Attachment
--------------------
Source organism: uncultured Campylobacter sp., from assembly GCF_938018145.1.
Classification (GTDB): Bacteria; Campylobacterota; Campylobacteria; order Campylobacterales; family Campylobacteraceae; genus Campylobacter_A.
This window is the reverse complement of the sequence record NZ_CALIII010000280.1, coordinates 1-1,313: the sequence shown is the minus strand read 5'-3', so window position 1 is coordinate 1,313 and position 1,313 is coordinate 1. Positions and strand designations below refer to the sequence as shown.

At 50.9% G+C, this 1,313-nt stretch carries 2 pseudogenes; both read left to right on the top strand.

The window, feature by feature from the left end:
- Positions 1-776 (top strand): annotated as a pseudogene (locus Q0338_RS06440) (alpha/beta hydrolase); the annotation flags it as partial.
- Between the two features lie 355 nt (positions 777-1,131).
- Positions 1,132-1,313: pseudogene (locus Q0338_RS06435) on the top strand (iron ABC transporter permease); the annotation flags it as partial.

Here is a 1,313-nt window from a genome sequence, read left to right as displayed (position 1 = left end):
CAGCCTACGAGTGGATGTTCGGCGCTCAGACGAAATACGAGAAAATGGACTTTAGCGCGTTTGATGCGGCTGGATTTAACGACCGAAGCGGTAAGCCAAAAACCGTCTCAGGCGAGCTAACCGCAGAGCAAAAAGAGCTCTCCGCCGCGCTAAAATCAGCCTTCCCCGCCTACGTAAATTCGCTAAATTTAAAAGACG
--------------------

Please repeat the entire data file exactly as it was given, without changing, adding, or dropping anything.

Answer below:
Source organism: uncultured Campylobacter sp., from assembly GCF_938018145.1.
Classification (GTDB): Bacteria; Campylobacterota; Campylobacteria; order Campylobacterales; family Campylobacteraceae; genus Campylobacter_A.
This window is the reverse complement of the sequence record NZ_CALIII010000280.1, coordinates 1-1,313: the sequence shown is the minus strand read 5'-3', so window position 1 is coordinate 1,313 and position 1,313 is coordinate 1. Positions and strand designations below refer to the sequence as shown.

At 50.9% G+C, this 1,313-nt stretch carries 2 pseudogenes; both read left to right on the top strand.

The window, feature by feature from the left end:
- Positions 1-776 (top strand): annotated as a pseudogene (locus Q0338_RS06440) (alpha/beta hydrolase); the annotation flags it as partial.
- Between the two features lie 355 nt (positions 777-1,131).
- Positions 1,132-1,313: pseudogene (locus Q0338_RS06435) on the top strand (iron ABC transporter permease); the annotation flags it as partial.

Here is a 1,313-nt window from a genome sequence, read left to right as displayed (position 1 = left end):
CAGCCTACGAGTGGATGTTCGGCGCTCAGACGAAATACGAGAAAATGGACTTTAGCGCGTTTGATGCGGCTGGATTTAACGACCGAAGCGGTAAGCCAAAAACCGTCTCAGGCGAGCTAACCGCAGAGCAAAAAGAGCTCTCCGCCGCGCTAAAATCAGCCTTCCCCGCCTACGTAAATTCGCTAAATTTAAAAGACG